We left Peru, and went home by another way, and we are so glad to be back home here at Trinity and in New Haven. In this new year, may we all recharge ourselves. May we strengthen ourselves and each other in our mission to learn, grow, serve, and love our neighbors as ourselves. May we try to be as wise, disciplined, discerning, and generous as the Magi.

(And finally, one last bit of guidance: if you travel to Peru, don’t go in the rainy season.)



1 See Feasting on the Word – Exegetical Perspective by William R. Herzogg II for Epiphany, Year B.



Christmas Day Homily, 2017

Elise Ashley Hanley
Christmas Day 2017
John 1:1:1-14
Trinity on the Green

Happy Christmas, everyone!

You might be surprised to NOT find the story of Jesus’ birth in our readings this morning. There’s no story of Mary and Joseph and angels, or shepherds. There’s no talk of no room at the inn, or a babe in a manger. Instead, the Gospel of John begins at the beginning – the beginning of time. Long before the birth we celebrate today, Jesus, the Word, was with God – and Jesus was God. All things came into being through Jesus – and without Jesus, not one thing came into being. The poetic language of the text may be a little off putting at first – in fact, some scholars think that this prologue of John’s Gospel was written as a hymn to sing –  but our Gospel message reminds us of the cosmic Christ – the Word of God who was always there, and who then became a flesh and blood human to live among us. On Christmas, we celebrate not just Jesus the baby, or just Jesus the man who died for us, but Jesus, as  the essential word of God; Jesus Christ, the personal wisdom and power in union with God, God’s minister in creation and government of the universe. Jesus who always was and always is, and is to come.1 God sent Jesus into the world to save us by becoming just like any of us, a human being: a human being to be our friend, role model, and saviour.

If I could describe this Gospel passage with just one word, I think I would say that it is mysterious. How does God become human while still being divine? And why must it be that the divine must become human, in order for us humans to be bound to God? Christmas is ultimately a great mystery.

Now, as much as I wish I were Nancy Drew or Columbo, I’m not here to solve any mysteries today. We don’t have many if any hard facts on how Christmas happened exactly. What we have are stories, passed down through the generations, written and translated again and again. Somehow, over 2000 year is later, we still tell this story.  We still continue these traditions.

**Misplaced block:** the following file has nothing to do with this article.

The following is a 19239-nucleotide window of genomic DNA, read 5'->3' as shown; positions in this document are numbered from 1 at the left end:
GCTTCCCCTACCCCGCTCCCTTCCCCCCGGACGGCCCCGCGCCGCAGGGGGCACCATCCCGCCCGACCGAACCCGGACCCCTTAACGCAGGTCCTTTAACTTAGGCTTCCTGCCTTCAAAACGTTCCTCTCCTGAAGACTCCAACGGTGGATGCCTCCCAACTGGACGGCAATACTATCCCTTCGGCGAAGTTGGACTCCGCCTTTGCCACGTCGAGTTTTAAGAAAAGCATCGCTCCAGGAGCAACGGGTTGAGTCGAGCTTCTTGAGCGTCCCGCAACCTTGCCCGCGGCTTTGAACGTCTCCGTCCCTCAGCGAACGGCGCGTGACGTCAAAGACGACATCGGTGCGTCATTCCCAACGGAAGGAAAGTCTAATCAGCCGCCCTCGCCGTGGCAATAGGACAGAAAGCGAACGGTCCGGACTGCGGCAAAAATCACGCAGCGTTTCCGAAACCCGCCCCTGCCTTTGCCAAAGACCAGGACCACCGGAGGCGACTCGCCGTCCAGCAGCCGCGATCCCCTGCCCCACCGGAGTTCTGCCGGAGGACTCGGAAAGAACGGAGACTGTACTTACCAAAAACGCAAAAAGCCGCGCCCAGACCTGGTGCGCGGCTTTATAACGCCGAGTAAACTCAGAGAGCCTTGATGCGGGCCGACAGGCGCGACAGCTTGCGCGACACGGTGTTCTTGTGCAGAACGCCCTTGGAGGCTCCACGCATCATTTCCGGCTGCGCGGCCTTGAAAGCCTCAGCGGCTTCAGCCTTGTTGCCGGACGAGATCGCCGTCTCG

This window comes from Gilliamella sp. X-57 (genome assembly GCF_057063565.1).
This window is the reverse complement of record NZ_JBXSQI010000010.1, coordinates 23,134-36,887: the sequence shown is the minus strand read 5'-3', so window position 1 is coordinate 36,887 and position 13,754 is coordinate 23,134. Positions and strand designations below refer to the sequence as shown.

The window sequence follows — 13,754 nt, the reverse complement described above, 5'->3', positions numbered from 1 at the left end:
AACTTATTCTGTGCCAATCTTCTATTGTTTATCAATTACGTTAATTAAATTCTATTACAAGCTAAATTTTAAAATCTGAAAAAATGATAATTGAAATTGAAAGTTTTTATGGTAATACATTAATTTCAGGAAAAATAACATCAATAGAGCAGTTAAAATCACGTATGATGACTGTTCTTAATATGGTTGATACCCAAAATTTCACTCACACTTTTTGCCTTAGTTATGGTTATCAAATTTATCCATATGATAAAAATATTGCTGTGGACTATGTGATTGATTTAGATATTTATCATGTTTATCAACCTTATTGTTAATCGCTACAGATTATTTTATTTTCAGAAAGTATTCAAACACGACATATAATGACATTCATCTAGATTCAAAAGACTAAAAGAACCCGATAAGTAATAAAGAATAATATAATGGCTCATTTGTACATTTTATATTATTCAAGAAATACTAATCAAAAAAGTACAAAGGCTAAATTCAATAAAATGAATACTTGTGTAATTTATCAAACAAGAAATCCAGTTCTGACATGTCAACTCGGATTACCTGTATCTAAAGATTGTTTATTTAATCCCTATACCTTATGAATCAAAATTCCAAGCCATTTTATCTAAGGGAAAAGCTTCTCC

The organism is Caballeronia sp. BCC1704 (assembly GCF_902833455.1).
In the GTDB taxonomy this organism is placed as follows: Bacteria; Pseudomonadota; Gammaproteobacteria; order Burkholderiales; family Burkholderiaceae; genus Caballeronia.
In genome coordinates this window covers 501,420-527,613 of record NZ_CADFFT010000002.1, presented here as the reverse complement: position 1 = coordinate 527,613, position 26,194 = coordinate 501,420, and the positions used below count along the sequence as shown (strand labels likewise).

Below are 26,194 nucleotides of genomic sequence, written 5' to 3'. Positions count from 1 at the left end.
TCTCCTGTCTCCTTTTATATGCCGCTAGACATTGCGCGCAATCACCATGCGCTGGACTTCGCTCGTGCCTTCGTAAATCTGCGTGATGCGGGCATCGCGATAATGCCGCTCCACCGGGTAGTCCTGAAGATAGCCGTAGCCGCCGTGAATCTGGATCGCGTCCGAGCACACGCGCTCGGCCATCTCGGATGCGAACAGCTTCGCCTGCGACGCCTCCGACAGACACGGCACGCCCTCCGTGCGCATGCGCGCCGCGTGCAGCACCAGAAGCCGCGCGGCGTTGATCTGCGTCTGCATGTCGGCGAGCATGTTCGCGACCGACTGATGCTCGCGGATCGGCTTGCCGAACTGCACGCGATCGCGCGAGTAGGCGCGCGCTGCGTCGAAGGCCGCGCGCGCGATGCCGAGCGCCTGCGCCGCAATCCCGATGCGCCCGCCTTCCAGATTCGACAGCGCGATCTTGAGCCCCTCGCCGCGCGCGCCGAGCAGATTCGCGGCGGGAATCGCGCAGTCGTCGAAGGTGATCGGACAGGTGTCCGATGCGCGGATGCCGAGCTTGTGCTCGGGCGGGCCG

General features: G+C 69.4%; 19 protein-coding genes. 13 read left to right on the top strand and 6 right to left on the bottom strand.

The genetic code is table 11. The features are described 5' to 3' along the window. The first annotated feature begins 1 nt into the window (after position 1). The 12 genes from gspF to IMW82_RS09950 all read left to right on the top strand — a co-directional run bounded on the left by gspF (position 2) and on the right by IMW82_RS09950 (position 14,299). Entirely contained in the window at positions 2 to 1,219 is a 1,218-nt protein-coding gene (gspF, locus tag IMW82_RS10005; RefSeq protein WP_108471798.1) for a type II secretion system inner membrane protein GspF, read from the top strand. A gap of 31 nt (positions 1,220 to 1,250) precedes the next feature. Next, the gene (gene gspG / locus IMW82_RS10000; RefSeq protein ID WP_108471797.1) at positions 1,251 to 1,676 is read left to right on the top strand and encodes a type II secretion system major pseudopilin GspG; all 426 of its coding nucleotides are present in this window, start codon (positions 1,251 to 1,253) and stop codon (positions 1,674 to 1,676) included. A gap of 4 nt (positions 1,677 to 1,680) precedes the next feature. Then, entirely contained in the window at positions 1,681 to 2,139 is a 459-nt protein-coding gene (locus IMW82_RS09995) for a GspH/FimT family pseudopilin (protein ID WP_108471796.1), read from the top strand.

Today, we celebrate that God did not remain aloof and removed from us. Instead, God sent Emmanuel – God with us. God IS with us. And God loves us, no matter what. I invite you on this Christmas Day to revel in the mystery of God’s love, in the mystery of the incarnation. Let us  continue to tell the story of Jesus – the Word made flesh. I wish you all a blessed Christmas.



1 drawn from class notes with Dr. Deirdre Good, The General Theological Seminary.


Choosing Joy – Advent 3, Year B

Elise Ashley Hanley
Advent 3, Year B, 16 December 2017
John 1:6-8,19-28
Trinity on the Green

Today, the Third Sunday of Advent, is also known as Gaudete Sunday – the Latin, “Gaudete,” meaning, “REJOICE!” Today, we light the pink candle on our Advent wreath; some of our sister churches even get decked out in pink or rose colored vestments, and we are reminded by the command in today’s Epistle reading to “Rejoice –  always!”

For some of us, that might be easier said than done, even or especially during this time of year.

I remember as a child, the Third Sunday of Advent was an important marker for me.  I couldn’t wait to light that pink candle. This was both because, as a little girl, I LOVED the color pink, but also, because once we lit it, it meant that Christmas was really soon! It meant that we were more than halfway there! I rejoiced with a child’s sweet impatience and anticipation of all the wonders of Christmas.

Now, as an adult, I light that pink candle – and I panic, because it means that Christmas is really soon! This year, it seems even sooner, for the Fourth Sunday of Advent IS Christmas Eve! That pink candle makes me pause, and question my preparedness – not only around shopping or decorating, but as a priest and spiritual leader: have I slowed down enough this Advent? Have I made enough time for extra prayer and reflection?  Have I truly prepared enough for Christ’s coming into my heart and life? (Have I posted that daily “hashtag” Advent Word on Social Media?)  Have I done all that has been expected of me, and all that I have told others is expected of them?